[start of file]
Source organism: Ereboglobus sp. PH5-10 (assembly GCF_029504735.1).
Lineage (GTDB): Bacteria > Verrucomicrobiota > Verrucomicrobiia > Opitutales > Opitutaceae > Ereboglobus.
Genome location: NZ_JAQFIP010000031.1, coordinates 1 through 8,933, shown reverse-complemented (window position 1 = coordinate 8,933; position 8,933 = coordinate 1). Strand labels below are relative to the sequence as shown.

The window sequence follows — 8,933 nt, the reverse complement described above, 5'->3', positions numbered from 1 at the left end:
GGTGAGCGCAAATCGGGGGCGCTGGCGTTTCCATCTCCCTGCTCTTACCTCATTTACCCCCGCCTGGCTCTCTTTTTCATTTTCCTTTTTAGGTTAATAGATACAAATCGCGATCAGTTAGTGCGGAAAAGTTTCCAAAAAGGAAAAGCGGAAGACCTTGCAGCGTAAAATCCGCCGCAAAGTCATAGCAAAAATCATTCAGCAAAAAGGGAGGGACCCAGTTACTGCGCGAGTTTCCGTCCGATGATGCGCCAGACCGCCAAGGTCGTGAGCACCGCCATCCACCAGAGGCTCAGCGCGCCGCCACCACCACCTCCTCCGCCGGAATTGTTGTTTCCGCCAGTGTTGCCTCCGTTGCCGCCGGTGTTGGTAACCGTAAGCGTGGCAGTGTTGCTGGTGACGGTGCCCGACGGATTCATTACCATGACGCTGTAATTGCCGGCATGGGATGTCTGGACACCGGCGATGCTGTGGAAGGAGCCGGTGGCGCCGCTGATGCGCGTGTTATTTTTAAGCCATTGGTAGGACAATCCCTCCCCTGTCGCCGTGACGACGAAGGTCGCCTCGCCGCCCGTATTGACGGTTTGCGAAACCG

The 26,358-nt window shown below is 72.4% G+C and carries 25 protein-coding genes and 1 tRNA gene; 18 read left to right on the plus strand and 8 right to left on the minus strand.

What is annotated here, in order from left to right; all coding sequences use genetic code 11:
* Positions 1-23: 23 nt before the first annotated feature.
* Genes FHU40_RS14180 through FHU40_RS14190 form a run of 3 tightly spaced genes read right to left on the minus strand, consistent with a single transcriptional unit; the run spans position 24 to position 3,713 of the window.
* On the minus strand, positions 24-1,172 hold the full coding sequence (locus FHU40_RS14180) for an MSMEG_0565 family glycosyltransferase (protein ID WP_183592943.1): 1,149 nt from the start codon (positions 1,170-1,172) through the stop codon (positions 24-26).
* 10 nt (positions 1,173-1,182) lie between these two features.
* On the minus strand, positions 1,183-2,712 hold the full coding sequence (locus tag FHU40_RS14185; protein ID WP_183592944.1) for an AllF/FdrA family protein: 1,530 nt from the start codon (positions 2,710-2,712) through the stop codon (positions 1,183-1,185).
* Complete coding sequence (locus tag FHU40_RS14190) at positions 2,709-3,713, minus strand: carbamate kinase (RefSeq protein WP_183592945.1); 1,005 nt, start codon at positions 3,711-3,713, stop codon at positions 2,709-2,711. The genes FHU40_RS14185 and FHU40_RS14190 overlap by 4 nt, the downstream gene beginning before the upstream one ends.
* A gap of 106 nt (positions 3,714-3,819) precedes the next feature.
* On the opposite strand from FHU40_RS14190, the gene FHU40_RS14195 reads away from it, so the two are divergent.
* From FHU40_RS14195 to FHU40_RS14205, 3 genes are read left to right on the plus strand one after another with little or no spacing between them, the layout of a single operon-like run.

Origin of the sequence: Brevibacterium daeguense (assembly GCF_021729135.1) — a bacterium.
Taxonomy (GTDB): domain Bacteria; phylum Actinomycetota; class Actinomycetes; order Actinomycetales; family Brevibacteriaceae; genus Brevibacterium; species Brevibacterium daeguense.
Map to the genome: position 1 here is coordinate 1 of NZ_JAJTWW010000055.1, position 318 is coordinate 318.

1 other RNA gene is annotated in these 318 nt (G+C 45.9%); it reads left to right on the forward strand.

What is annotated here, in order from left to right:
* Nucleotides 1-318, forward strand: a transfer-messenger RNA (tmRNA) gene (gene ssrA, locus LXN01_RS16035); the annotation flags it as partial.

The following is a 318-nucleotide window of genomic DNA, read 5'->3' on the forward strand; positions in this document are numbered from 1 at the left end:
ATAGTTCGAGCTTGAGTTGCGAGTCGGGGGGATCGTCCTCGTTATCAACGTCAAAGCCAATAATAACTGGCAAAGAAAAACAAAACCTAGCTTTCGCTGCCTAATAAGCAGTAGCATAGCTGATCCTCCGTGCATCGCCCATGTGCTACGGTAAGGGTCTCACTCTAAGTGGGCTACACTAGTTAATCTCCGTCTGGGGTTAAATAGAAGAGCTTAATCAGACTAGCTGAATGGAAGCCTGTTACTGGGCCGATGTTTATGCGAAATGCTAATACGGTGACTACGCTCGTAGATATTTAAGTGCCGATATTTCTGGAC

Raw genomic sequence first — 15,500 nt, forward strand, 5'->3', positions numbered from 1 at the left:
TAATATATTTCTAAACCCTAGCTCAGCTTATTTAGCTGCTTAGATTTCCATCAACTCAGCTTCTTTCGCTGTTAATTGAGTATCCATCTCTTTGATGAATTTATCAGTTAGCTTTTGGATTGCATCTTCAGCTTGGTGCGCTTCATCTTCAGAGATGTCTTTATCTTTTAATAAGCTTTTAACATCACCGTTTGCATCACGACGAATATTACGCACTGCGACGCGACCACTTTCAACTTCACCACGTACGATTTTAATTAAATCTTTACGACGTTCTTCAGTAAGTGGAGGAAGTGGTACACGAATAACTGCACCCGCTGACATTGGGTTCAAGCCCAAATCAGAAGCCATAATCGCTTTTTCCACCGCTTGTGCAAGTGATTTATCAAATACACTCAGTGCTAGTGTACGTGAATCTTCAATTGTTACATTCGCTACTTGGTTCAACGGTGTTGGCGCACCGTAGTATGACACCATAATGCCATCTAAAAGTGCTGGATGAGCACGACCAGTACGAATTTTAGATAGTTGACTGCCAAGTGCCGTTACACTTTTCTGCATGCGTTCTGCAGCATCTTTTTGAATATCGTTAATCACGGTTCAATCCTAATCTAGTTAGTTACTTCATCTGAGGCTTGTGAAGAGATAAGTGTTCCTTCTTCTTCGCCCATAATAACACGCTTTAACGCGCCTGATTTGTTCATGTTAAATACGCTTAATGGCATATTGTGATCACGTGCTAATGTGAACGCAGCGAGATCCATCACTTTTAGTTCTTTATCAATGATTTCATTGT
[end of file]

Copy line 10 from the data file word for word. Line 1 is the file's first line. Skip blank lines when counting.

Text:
* On the minus strand, positions 24-1,172 hold the full coding sequence (locus FHU40_RS14180) for an MSMEG_0565 family glycosyltransferase (protein ID WP_183592943.1): 1,149 nt from the start codon (positions 1,170-1,172) through the stop codon (positions 24-26).